When Scott Ludlam resigned three months ago after finding out he’d made a whoopsie and was a kiwi, no one had any idea that he was actually patient zero.
Since then, politicians have been dropping like flies and the latest to fall victim to Section 44 is Tasmania’s tough-talking senator Jacqui Lambie
WATCH: Jacqui Lambie loses it over the thought of Muslim migration.
Lambie dismissed concerns that she was ineligible for parliament last week after rumours started to surface her dad was a British citizen.
“I’m happy to put on record that I’m satisfied that my parents are both Australian citizens and I have no concerns about me being a dual citizen because of where they were born or came from,” she told Tasmania’s Examiner newspaper.
Turns out the wee lass is a Scot thanks to her dad being born in Scotland before emigrating to Tasmania as a young boy.
I can see how all these politicians are only just having the ancestry chat with their parents now; it’s not like this dual citizenship thing has made much of a stir in Aussie politics recently…
That tweet did not age well.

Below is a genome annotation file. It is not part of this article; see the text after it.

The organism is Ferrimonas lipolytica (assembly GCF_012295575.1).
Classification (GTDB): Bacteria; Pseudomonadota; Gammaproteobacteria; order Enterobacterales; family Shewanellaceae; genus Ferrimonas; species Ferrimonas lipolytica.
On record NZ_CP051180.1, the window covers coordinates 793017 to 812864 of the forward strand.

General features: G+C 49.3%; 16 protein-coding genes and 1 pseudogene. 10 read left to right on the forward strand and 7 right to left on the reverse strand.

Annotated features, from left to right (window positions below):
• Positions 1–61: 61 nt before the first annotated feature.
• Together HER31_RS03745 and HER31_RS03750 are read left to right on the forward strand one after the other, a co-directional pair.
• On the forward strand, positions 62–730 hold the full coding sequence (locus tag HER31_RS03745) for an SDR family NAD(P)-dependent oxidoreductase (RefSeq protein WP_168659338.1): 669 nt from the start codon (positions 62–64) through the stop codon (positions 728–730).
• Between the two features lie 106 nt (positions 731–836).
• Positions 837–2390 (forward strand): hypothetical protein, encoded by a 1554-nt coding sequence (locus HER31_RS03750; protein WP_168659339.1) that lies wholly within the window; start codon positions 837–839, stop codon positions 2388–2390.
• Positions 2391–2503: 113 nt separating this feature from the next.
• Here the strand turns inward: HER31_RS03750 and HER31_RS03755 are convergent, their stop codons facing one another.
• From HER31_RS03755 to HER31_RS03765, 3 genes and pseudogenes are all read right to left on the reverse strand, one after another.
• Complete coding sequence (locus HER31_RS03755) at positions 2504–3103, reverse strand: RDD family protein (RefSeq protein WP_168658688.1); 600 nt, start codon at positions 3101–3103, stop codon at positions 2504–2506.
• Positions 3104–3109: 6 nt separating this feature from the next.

Lambie joins an illustrious gang of parliament rejects after Former Senate President Stephen Parry, One Nation’s Malcolm Roberts, Greens Scott Ludlam and Larissa Waters, and Nick Xenophon fell on their swords over Section 44.
Under different S44 provisions, One Nation senator, Rod Culleton, and former Family First Senator Bob Day both resigned, while over in the House of Reps, former deputy Prime Minister Barnaby Joyce and Liberal MP John Alexander were given the boot.
Interesting to note the amount of British MPs axed considering our head of state is the Queen of England.
With no Labor MPs having yet fallen to the provision, the Turnbull government doesn’t have a majority at the moment. To try end the citizenship crisis, all MPs will be forced to disclose their heritage by December 1st which could trigger several by-elections and completely upend parliament.